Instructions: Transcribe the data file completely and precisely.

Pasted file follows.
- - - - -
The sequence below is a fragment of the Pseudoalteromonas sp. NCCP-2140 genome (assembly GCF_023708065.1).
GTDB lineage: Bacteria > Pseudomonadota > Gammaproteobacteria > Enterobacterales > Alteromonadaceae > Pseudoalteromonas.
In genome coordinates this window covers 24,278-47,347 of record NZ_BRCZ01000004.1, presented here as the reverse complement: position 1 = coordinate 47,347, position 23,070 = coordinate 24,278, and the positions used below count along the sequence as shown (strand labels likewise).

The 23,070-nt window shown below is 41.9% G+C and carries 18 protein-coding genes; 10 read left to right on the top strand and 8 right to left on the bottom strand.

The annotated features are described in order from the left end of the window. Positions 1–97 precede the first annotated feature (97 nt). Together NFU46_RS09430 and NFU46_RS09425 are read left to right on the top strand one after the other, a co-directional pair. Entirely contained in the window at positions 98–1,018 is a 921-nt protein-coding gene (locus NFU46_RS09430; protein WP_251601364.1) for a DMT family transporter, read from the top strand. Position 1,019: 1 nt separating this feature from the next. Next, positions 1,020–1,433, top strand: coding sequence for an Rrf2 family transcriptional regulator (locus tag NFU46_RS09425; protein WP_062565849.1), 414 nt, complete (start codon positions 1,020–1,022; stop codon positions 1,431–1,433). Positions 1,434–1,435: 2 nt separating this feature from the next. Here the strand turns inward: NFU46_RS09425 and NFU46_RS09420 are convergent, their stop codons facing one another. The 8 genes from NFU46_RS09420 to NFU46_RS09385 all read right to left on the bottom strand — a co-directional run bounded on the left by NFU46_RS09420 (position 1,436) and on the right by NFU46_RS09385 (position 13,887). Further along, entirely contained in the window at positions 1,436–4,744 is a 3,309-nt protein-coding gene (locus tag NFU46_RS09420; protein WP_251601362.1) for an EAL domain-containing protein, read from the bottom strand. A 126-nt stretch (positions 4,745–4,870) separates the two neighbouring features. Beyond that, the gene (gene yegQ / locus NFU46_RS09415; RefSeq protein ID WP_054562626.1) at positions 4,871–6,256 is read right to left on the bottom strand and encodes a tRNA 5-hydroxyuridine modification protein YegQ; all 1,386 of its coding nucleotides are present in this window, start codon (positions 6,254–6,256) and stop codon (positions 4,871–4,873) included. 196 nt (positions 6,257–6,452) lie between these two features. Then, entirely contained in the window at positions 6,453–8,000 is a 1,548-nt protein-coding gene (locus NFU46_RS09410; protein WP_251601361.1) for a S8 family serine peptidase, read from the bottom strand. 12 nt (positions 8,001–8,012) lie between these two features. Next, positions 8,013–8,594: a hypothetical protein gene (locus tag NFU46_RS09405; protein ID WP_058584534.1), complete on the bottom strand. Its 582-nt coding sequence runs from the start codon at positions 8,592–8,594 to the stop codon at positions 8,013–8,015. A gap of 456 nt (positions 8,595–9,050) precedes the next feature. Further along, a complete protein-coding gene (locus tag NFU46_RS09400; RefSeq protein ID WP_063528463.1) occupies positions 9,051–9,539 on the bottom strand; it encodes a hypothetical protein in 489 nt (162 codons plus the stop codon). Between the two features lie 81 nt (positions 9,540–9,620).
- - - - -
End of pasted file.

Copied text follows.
The sequence below is a fragment of the Pseudoalteromonas sp. NCCP-2140 genome (assembly GCF_023708065.1).
GTDB lineage: Bacteria > Pseudomonadota > Gammaproteobacteria > Enterobacterales > Alteromonadaceae > Pseudoalteromonas.
In genome coordinates this window covers 24,278-47,347 of record NZ_BRCZ01000004.1, presented here as the reverse complement: position 1 = coordinate 47,347, position 23,070 = coordinate 24,278, and the positions used below count along the sequence as shown (strand labels likewise).

The 23,070-nt window shown below is 41.9% G+C and carries 18 protein-coding genes; 10 read left to right on the top strand and 8 right to left on the bottom strand.

The annotated features are described in order from the left end of the window. Positions 1–97 precede the first annotated feature (97 nt). Together NFU46_RS09430 and NFU46_RS09425 are read left to right on the top strand one after the other, a co-directional pair. Entirely contained in the window at positions 98–1,018 is a 921-nt protein-coding gene (locus NFU46_RS09430; protein WP_251601364.1) for a DMT family transporter, read from the top strand. Position 1,019: 1 nt separating this feature from the next. Next, positions 1,020–1,433, top strand: coding sequence for an Rrf2 family transcriptional regulator (locus tag NFU46_RS09425; protein WP_062565849.1), 414 nt, complete (start codon positions 1,020–1,022; stop codon positions 1,431–1,433). Positions 1,434–1,435: 2 nt separating this feature from the next. Here the strand turns inward: NFU46_RS09425 and NFU46_RS09420 are convergent, their stop codons facing one another. The 8 genes from NFU46_RS09420 to NFU46_RS09385 all read right to left on the bottom strand — a co-directional run bounded on the left by NFU46_RS09420 (position 1,436) and on the right by NFU46_RS09385 (position 13,887). Further along, entirely contained in the window at positions 1,436–4,744 is a 3,309-nt protein-coding gene (locus tag NFU46_RS09420; protein WP_251601362.1) for an EAL domain-containing protein, read from the bottom strand. A 126-nt stretch (positions 4,745–4,870) separates the two neighbouring features. Beyond that, the gene (gene yegQ / locus NFU46_RS09415; RefSeq protein ID WP_054562626.1) at positions 4,871–6,256 is read right to left on the bottom strand and encodes a tRNA 5-hydroxyuridine modification protein YegQ; all 1,386 of its coding nucleotides are present in this window, start codon (positions 6,254–6,256) and stop codon (positions 4,871–4,873) included. 196 nt (positions 6,257–6,452) lie between these two features. Then, entirely contained in the window at positions 6,453–8,000 is a 1,548-nt protein-coding gene (locus NFU46_RS09410; protein WP_251601361.1) for a S8 family serine peptidase, read from the bottom strand. 12 nt (positions 8,001–8,012) lie between these two features. Next, positions 8,013–8,594: a hypothetical protein gene (locus tag NFU46_RS09405; protein ID WP_058584534.1), complete on the bottom strand. Its 582-nt coding sequence runs from the start codon at positions 8,592–8,594 to the stop codon at positions 8,013–8,015. A gap of 456 nt (positions 8,595–9,050) precedes the next feature. Further along, a complete protein-coding gene (locus tag NFU46_RS09400; RefSeq protein ID WP_063528463.1) occupies positions 9,051–9,539 on the bottom strand; it encodes a hypothetical protein in 489 nt (162 codons plus the stop codon). Between the two features lie 81 nt (positions 9,540–9,620).